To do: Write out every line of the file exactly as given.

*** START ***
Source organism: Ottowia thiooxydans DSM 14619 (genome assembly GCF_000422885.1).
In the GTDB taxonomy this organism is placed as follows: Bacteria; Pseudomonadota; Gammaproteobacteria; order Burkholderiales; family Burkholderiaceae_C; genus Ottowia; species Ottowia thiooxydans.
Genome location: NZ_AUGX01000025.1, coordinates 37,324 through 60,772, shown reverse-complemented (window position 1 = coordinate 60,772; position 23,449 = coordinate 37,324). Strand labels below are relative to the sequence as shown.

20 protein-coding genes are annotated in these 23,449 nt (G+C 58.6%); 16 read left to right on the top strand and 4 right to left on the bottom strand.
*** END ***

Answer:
Source organism: Ottowia thiooxydans DSM 14619 (genome assembly GCF_000422885.1).
In the GTDB taxonomy this organism is placed as follows: Bacteria; Pseudomonadota; Gammaproteobacteria; order Burkholderiales; family Burkholderiaceae_C; genus Ottowia; species Ottowia thiooxydans.
Genome location: NZ_AUGX01000025.1, coordinates 37,324 through 60,772, shown reverse-complemented (window position 1 = coordinate 60,772; position 23,449 = coordinate 37,324). Strand labels below are relative to the sequence as shown.

20 protein-coding genes are annotated in these 23,449 nt (G+C 58.6%); 16 read left to right on the top strand and 4 right to left on the bottom strand.